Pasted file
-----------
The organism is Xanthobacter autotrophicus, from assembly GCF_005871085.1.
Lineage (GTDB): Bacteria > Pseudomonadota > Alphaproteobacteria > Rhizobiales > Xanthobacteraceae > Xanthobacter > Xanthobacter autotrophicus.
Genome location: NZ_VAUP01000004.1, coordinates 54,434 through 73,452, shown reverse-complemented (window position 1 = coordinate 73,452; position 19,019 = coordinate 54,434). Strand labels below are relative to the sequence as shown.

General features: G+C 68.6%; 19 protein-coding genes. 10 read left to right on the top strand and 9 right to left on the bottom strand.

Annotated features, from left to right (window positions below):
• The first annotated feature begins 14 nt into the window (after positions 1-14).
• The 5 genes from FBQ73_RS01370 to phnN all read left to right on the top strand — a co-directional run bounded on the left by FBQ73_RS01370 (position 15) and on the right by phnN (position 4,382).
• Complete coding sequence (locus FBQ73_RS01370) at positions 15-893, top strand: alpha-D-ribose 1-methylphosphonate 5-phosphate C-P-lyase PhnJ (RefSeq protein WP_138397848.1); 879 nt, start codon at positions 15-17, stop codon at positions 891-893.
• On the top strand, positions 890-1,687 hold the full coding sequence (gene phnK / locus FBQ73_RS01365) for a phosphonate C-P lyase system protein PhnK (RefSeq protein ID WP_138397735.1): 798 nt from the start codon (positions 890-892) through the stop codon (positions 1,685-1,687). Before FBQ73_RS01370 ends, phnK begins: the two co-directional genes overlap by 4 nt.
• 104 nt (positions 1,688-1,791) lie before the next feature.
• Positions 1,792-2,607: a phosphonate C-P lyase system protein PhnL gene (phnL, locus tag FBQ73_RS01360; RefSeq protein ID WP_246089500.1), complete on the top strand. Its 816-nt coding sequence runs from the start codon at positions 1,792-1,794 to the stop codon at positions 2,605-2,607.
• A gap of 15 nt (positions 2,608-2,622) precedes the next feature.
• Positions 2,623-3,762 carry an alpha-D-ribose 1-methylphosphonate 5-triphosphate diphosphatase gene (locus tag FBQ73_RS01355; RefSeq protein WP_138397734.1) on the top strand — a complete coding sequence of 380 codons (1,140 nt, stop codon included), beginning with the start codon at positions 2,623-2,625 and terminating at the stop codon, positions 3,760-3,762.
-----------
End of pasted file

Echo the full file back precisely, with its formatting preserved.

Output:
The organism is Xanthobacter autotrophicus, from assembly GCF_005871085.1.
Lineage (GTDB): Bacteria > Pseudomonadota > Alphaproteobacteria > Rhizobiales > Xanthobacteraceae > Xanthobacter > Xanthobacter autotrophicus.
Genome location: NZ_VAUP01000004.1, coordinates 54,434 through 73,452, shown reverse-complemented (window position 1 = coordinate 73,452; position 19,019 = coordinate 54,434). Strand labels below are relative to the sequence as shown.

General features: G+C 68.6%; 19 protein-coding genes. 10 read left to right on the top strand and 9 right to left on the bottom strand.

Annotated features, from left to right (window positions below):
• The first annotated feature begins 14 nt into the window (after positions 1-14).
• The 5 genes from FBQ73_RS01370 to phnN all read left to right on the top strand — a co-directional run bounded on the left by FBQ73_RS01370 (position 15) and on the right by phnN (position 4,382).
• Complete coding sequence (locus FBQ73_RS01370) at positions 15-893, top strand: alpha-D-ribose 1-methylphosphonate 5-phosphate C-P-lyase PhnJ (RefSeq protein WP_138397848.1); 879 nt, start codon at positions 15-17, stop codon at positions 891-893.
• On the top strand, positions 890-1,687 hold the full coding sequence (gene phnK / locus FBQ73_RS01365) for a phosphonate C-P lyase system protein PhnK (RefSeq protein ID WP_138397735.1): 798 nt from the start codon (positions 890-892) through the stop codon (positions 1,685-1,687). Before FBQ73_RS01370 ends, phnK begins: the two co-directional genes overlap by 4 nt.
• 104 nt (positions 1,688-1,791) lie before the next feature.
• Positions 1,792-2,607: a phosphonate C-P lyase system protein PhnL gene (phnL, locus tag FBQ73_RS01360; RefSeq protein ID WP_246089500.1), complete on the top strand. Its 816-nt coding sequence runs from the start codon at positions 1,792-1,794 to the stop codon at positions 2,605-2,607.
• A gap of 15 nt (positions 2,608-2,622) precedes the next feature.
• Positions 2,623-3,762 carry an alpha-D-ribose 1-methylphosphonate 5-triphosphate diphosphatase gene (locus tag FBQ73_RS01355; RefSeq protein WP_138397734.1) on the top strand — a complete coding sequence of 380 codons (1,140 nt, stop codon included), beginning with the start codon at positions 2,623-2,625 and terminating at the stop codon, positions 3,760-3,762.